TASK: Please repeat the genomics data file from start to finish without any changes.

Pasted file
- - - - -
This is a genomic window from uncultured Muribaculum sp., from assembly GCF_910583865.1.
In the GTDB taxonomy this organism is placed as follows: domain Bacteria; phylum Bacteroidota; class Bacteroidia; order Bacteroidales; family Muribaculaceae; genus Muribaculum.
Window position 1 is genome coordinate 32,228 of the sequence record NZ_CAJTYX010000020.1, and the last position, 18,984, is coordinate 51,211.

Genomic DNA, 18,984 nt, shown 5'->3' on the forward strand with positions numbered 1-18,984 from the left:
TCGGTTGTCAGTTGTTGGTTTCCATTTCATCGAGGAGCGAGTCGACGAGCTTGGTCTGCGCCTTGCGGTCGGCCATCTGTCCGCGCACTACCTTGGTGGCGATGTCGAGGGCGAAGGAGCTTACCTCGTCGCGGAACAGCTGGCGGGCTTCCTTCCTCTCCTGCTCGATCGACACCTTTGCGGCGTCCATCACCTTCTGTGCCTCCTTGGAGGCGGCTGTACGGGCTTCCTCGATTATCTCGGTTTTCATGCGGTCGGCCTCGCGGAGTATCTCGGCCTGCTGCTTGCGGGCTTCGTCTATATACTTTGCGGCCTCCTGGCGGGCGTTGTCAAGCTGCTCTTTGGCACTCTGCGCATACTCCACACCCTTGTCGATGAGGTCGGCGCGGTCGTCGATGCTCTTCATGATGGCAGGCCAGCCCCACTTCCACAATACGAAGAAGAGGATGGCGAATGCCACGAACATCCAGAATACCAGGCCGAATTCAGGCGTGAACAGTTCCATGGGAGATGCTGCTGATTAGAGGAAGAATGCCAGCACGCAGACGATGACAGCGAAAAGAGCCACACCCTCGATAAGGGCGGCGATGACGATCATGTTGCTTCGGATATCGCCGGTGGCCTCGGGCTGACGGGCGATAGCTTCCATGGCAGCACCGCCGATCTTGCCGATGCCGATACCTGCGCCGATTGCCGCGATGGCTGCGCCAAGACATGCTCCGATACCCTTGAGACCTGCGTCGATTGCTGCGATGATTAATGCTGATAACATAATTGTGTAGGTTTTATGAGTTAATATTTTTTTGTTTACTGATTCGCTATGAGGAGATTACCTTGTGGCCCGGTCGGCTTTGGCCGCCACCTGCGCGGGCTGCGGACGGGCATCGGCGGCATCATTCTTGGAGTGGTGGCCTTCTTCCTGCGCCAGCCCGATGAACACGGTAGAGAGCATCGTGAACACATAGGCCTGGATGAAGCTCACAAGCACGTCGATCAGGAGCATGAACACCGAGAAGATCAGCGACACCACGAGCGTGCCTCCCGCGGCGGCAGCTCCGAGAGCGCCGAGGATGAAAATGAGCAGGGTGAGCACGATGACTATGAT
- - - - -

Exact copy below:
This is a genomic window from uncultured Muribaculum sp., from assembly GCF_910583865.1.
In the GTDB taxonomy this organism is placed as follows: domain Bacteria; phylum Bacteroidota; class Bacteroidia; order Bacteroidales; family Muribaculaceae; genus Muribaculum.
Window position 1 is genome coordinate 32,228 of the sequence record NZ_CAJTYX010000020.1, and the last position, 18,984, is coordinate 51,211.

Genomic DNA, 18,984 nt, shown 5'->3' on the forward strand with positions numbered 1-18,984 from the left:
TCGGTTGTCAGTTGTTGGTTTCCATTTCATCGAGGAGCGAGTCGACGAGCTTGGTCTGCGCCTTGCGGTCGGCCATCTGTCCGCGCACTACCTTGGTGGCGATGTCGAGGGCGAAGGAGCTTACCTCGTCGCGGAACAGCTGGCGGGCTTCCTTCCTCTCCTGCTCGATCGACACCTTTGCGGCGTCCATCACCTTCTGTGCCTCCTTGGAGGCGGCTGTACGGGCTTCCTCGATTATCTCGGTTTTCATGCGGTCGGCCTCGCGGAGTATCTCGGCCTGCTGCTTGCGGGCTTCGTCTATATACTTTGCGGCCTCCTGGCGGGCGTTGTCAAGCTGCTCTTTGGCACTCTGCGCATACTCCACACCCTTGTCGATGAGGTCGGCGCGGTCGTCGATGCTCTTCATGATGGCAGGCCAGCCCCACTTCCACAATACGAAGAAGAGGATGGCGAATGCCACGAACATCCAGAATACCAGGCCGAATTCAGGCGTGAACAGTTCCATGGGAGATGCTGCTGATTAGAGGAAGAATGCCAGCACGCAGACGATGACAGCGAAAAGAGCCACACCCTCGATAAGGGCGGCGATGACGATCATGTTGCTTCGGATATCGCCGGTGGCCTCGGGCTGACGGGCGATAGCTTCCATGGCAGCACCGCCGATCTTGCCGATGCCGATACCTGCGCCGATTGCCGCGATGGCTGCGCCAAGACATGCTCCGATACCCTTGAGACCTGCGTCGATTGCTGCGATGATTAATGCTGATAACATAATTGTGTAGGTTTTATGAGTTAATATTTTTTTGTTTACTGATTCGCTATGAGGAGATTACCTTGTGGCCCGGTCGGCTTTGGCCGCCACCTGCGCGGGCTGCGGACGGGCATCGGCGGCATCATTCTTGGAGTGGTGGCCTTCTTCCTGCGCCAGCCCGATGAACACGGTAGAGAGCATCGTGAACACATAGGCCTGGATGAAGCTCACAAGCACGTCGATCAGGAGCATGAACACCGAGAAGATCAGCGACACCACGAGCGTGCCTCCCGCGGCGGCAGCTCCGAGAGCGCCGAGGATGAAAATGAGCAGGGTGAGCACGATGACTATGAT